Using the SQL Report Builder

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The SQL Report Builder allows you to directly query your data warehouse, view the results, and quickly transform them into a chart. The best part about using SQL to build reports is that you don’t need to wait on update cycles to iterate on columns you create. If the results don’t look quite right, you can quickly edit and re-run the query until things match your expectations.

In this article, we’ll walk you through the ins and outs of using the SQL Report Builder. After you’ve learned your way around, check out our SQL for visualizations tutorial or try optimizing some of the queries you’ve written.

Here’s an overview of what we’ll cover in this article:

  1. Writing a query

  2. Running the query and viewing results

  3. Creating a visualization

  4. Saving the report

To get started creating a new SQL report, click Report Builder or the Add Report button at the top of any dashboard. In the Report Picker screen, click SQL Report Builder to open the SQL editor.

To edit a report, click the gear () icon in the top right corner of a SQL-based chart and click Edit.

Let’s get started!

Writing a query

Following the guidelines for query optimization, write a query in the SQL editor.

Important! Metrics in SQL reports When you insert a metric into a SQL report, the current definition of the metric will be used.

If the metric is updated in the future, the SQL report will not reflect the changes. You will have to manually edit the report to have the changes take effect.

Using the buttons at the top of the sidebar, you can toggle between lists of tables and metrics available for use in the SQL Report Builder. If you don’t see what you’re looking for in the list, try searching for it using the search bar at the top of the sidebar.

You can also use the sidebar in the SQL editor to insert metrics, tables, and columns directly into your queries by hovering over them and clicking the Insert button:

Inserting a table into the SQL editor.

Running the query and viewing results

When you’re done writing your query, click the Run Query button. The results will display in a table below the SQL editor:

Running the query and viewing results.

If something looks amiss in the results, you can edit the query and re-run it until you’re satisfied.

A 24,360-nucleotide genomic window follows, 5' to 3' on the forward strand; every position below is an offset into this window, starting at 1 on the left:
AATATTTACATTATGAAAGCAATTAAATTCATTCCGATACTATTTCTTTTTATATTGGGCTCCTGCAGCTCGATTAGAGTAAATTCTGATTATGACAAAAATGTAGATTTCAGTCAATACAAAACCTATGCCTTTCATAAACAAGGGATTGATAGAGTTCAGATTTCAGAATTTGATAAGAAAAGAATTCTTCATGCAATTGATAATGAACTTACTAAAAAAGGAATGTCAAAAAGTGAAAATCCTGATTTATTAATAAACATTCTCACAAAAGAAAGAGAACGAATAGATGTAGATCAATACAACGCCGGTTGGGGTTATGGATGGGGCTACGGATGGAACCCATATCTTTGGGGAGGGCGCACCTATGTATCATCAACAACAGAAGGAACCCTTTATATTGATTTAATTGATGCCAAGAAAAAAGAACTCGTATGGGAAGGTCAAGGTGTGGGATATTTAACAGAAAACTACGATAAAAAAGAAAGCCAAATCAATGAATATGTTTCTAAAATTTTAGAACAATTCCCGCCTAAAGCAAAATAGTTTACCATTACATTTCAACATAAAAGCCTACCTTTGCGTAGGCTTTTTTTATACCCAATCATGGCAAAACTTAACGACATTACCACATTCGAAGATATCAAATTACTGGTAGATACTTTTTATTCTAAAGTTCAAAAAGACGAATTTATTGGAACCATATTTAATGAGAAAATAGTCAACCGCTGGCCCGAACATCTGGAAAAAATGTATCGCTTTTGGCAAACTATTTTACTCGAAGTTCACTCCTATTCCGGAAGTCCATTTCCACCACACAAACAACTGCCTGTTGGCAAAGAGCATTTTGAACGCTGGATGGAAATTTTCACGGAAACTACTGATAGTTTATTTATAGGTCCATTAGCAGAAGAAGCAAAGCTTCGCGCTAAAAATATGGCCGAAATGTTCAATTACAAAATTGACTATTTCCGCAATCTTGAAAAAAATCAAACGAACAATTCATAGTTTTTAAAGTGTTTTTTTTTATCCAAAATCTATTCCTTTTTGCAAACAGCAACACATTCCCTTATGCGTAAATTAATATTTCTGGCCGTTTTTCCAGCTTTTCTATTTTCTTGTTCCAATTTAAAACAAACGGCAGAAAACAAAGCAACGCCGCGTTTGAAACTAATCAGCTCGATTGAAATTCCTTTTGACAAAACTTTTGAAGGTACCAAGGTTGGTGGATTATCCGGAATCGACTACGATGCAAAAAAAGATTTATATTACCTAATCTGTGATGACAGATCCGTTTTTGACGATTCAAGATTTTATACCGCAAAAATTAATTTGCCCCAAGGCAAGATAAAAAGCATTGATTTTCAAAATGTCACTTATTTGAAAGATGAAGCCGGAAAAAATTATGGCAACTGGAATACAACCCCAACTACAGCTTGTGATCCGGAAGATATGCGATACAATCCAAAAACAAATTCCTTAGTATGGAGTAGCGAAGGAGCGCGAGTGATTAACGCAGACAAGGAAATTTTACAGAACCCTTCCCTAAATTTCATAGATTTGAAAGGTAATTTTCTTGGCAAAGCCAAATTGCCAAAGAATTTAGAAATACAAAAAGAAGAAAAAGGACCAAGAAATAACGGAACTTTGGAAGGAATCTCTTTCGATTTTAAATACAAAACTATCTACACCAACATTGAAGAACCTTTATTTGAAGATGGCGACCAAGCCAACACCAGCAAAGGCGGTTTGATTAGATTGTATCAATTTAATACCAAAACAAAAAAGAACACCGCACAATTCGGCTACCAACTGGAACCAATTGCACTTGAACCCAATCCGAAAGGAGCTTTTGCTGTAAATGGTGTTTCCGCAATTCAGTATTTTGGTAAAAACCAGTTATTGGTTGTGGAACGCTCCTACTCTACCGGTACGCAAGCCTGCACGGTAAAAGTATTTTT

You might sometimes see messages below the editor with EXPLAIN in them. If you see one of these, that means that your query hasn’t run and needs a bit of fine-tuning.

After you’re done editing your query, you can move onto either creating a visualization or saving your work to a dashboard.

Creating a visualization

To create a visualization with your query results, click the Chart tab in the Results pane. In this tab, you’ll select:

  • The Series, or the column you want to measure, such as Items sold.
  • The Category, or the column you want to use to segment your data, such as acquisition source.
  • The Labels, or X-axis values.

Here’s a quick look at what the visualization process looks like:

For a detailed walk through of how to create a visualization, refer to our Creating visualizations from SQL queries tutorial.

Saving the report

Before you can save your work, you’ll have to give the report a name. Remember to follow the best practice guidelines for naming and choose something that clearly conveys what the report is!

Click the Save button at the top right corner of the SQL editor and select the report Type (Chart or Table). To wrap things up, select the dashboard to save the report to and click the Save to Dashboard button.

Analyze Your Data

SQL Report Builder

The SQL Report Builder gives you the power to directly query your data warehouse, view the results, and quickly transform them into a report. Using SQL also allows you to utilize SQL functions that aren’t available in the Visual or Cohort Report Builders, thus giving you greater control over your data.

We’d like to mention that calculated columns created using SQL aren’t dependent on update cycles, meaning you can iterate on them as you please and immediately see results.

Note that this only applies to the structure of the column, not the freshness of the data. Fresh data is still dependent on successfully completed update cycles.

This is perfect for… This isn’t so great for…
Intermediate/advanced analysts Beginners - you need to know SQL.
The SQL savvy Simple analyses - writing a query can be more work than simply using the Visual Report Builder.
Building one-time-use calculated columns Sharing with others - consider your audience: do they understand SQL? If not, they may be confused by how the report is built.
Data with one-to-many relationships  
Testing a new column or analysis  

Cohort Report Builder

Unlike the Visual Report Builder, the Cohort Report Builder is meant for a single purpose - analyzing and identifying behavioral trends of similar user groups over time. Using the Cohort Report Builder doesn’t require any SQL savvy, so you can dive right in without hesitation if you’re just starting out.

This is perfect for… This isn’t so great for…
Intermediate/advanced analysts Beginners - you’ll need practice defining cohorts.
Identifying behavioral trends over time Qualitative analysis - it can be done, but requires our assistance.

Wrapping up

If you want to try something a bit more challenging, why not try writing a query that’s optimized for visualization? Check out our Creating visualizations from SQL queries tutorialto get started.